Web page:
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Billy Joel spent much of the ’80s looking to court music lovers with albums that sounded either retro (An Innocent Man) or ultra-pop (The Bridge, which features a collaboration with Cyndi Lauper). For one glorious record, though, Joel broke from his “piano man” mold. He got angry. He got punk.
Well, punk for him, anyway. 1980’s Glass Houses stands without a doubt as the heaviest record in Joel’s catalog. Have you ever heard Billy Joel actually scream about a girl before? If not, you haven’t heard “All For Leyna,” this record’s fifth track and probably the most pissed-off tune he ever laid down. It’s a fascinating contradiction that an album meant to endear him to fans of cutting-edge acts like Elvis Costello and the Jam ended up giving him his first number one hit, courtesy of album-opener and classic rock radio staple “You May Be Right”.
It’s that very contradiction that self-proclaimed musical “cult” Hussalonia picked up on in 2006, when they/he (details of this entity are sketchy) decided to release a track-by-track tribute to the record. In keeping with their usual M.O., Hussalonia put out the album for free on their website with no fanfare. They don’t promote their music, they argue, because it takes time away from creating more music. That’s too bad, because Hussalonia’s Glass Houses has a lot to love, both for fans of Joel and lovers of pop music in general.
On their site, Hussalonia describes their Glass Houses as “lo-fi, raw, unhinged and full of musical in-jokes.” That’s a pretty accurate description; in their hands, Hussalonia turns the record into a garage rock party with only a couple detours for the more sensitive songs. Check out “You May Be Right,” which features percussive hand-claps as a driving force. Is Hussalonia reconnecting Joel with his beloved The Jam, perhaps? Such techniques certainly recall more bare-bones ’60s/’70s rock, which ends up making Joel’s songs sound fresh again.
Let’s talk about those in-jokes. One assumes you have to know Hussalonia to get them all, but I’ll take a stab at a few. How about the “Iron Man”-style riff that opens the aforementioned “All For Leyna?” It seems Hussalonia also figured “Leyna” was the heaviest song Joel put to disc, so why not associate it with some prototypical metal? Speaking of metal, there’s the amped-up “Close to the Borderline,” which sounds more like a hair track than Joel ever intended, complete with a blazing guitar solo. Fans of pop culture pundit Chuck Klosterman might think back to Sex, Drugs, and Cocoa Puffs, when Klosterman’s roommate asserted that “Borderline” sounded like “Stryper unplugged.” Whether or not that’s what Hussalonia was going for, there’s certainly some Stryper vibes to be had.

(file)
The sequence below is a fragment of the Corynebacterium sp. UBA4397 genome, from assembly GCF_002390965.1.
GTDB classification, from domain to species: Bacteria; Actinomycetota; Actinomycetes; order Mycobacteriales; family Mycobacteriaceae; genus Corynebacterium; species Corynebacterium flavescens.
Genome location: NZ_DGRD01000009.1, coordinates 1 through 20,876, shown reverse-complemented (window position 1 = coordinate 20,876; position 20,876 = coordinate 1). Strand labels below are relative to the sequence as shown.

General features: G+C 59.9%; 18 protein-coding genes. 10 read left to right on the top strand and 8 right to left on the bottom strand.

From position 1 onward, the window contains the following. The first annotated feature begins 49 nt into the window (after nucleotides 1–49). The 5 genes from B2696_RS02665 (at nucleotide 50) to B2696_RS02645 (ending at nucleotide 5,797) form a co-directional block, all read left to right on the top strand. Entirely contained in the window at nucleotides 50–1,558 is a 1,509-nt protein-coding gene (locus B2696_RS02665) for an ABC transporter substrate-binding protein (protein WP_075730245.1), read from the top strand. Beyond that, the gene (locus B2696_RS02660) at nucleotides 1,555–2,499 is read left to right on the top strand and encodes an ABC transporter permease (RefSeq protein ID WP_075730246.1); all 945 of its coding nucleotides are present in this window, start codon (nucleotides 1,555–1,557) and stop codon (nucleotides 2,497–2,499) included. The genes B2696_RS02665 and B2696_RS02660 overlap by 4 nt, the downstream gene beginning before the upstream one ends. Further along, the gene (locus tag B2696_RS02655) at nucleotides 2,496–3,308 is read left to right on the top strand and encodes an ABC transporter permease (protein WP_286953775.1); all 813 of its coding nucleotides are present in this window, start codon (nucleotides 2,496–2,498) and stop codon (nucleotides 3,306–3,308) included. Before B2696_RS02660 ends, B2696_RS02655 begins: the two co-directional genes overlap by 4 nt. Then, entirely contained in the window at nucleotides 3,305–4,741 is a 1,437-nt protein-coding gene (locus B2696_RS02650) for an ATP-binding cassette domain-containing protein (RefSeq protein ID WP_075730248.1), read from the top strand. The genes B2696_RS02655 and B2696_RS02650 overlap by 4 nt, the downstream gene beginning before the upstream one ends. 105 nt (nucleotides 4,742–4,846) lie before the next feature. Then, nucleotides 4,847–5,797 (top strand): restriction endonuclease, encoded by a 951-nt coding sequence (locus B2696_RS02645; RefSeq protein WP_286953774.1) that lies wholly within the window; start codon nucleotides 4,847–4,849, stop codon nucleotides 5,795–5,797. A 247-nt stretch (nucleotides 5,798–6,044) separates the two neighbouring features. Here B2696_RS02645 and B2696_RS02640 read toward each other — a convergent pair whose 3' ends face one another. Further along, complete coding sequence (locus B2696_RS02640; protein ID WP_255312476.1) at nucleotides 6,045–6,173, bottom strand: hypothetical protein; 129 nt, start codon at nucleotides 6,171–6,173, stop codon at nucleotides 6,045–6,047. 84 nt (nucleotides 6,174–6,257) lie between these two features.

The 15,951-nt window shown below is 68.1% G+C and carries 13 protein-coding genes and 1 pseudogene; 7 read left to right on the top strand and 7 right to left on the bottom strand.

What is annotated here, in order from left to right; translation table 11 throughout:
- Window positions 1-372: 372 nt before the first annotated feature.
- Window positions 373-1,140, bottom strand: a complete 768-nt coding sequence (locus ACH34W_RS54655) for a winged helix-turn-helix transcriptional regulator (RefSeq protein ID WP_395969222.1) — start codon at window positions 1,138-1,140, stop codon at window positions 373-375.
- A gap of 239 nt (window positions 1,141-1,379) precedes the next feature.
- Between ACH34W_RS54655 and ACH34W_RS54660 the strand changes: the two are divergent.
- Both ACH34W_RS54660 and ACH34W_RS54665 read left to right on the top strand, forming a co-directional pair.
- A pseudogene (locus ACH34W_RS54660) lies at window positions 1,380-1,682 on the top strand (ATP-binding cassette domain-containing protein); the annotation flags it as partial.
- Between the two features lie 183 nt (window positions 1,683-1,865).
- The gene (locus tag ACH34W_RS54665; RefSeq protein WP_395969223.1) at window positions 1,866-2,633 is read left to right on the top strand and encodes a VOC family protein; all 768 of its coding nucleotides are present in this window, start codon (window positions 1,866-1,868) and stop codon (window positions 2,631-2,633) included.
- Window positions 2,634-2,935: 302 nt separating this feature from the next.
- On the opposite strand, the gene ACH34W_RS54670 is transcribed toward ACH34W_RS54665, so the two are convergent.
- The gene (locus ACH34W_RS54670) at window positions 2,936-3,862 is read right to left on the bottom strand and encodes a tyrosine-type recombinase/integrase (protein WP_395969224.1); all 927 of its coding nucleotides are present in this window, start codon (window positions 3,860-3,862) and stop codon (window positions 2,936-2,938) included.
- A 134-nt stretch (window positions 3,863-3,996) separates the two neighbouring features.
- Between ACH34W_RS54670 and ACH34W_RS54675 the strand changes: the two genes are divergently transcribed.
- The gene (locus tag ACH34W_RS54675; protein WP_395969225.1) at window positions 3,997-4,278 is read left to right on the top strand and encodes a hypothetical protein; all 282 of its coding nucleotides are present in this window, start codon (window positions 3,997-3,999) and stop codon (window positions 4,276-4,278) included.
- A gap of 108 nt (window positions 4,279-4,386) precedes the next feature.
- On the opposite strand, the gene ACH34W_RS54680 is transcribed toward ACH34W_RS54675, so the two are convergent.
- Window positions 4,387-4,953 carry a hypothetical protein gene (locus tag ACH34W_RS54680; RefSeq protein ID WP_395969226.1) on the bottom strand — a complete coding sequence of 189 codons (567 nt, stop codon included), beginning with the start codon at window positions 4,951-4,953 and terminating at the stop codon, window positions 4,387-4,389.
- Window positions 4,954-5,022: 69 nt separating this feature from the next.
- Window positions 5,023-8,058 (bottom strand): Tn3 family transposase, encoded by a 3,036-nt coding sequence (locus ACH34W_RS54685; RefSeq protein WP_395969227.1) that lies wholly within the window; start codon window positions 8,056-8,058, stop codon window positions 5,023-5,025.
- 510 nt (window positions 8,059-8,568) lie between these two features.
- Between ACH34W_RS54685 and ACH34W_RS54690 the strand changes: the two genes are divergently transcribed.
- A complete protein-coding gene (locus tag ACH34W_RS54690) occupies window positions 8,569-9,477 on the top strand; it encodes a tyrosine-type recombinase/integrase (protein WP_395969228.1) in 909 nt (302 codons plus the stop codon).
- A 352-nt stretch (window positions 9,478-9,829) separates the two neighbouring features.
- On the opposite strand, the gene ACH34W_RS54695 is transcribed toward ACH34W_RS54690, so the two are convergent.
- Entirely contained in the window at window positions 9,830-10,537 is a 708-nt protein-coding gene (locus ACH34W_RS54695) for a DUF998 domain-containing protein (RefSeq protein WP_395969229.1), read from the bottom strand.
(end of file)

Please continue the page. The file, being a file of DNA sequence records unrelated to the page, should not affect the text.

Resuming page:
Although not every track’s a hit – much like the actual Glass Houses, Hussalonia’s record sags a bit in the second half – the group packs little nuggets of interest into all the songs. In some respects it almost becomes a musical guessing game, wondering, “What influenced this choice?” The softer songs make you work a little harder at that game, such as the half-White Stripes-y “Don’t Ask Me Why.”
The best thing about Hussalonia’s Glass Houses, though, is that as much as it has fun with Joel’s record, it also celebrates it. There’s no mockery behind the in-jokes here, or if there is it doesn’t overpower the actual good music on display. Songs like “It’s Still Rock and Roll to Me” come off pretty straight and, if anything, remind us of Billy Joel’s keen ability to write pop songs…even when he didn’t really want to.
Hussalonia’s Glass Houses tracklist:
01. You May Be Right
02. Sometimes a Fantasy
03. Don’t Ask Me Why
04. It’s Still Rock and Roll to Me
05. All For Leyna
06. I Don’t Want to Be Alone Anymore
07. Sleeping with the Television On
08. C’etait Toi (You Were the One)
09. Close to the Borderline
10. Through the Long Night
Check out more from Hussalonia on their website.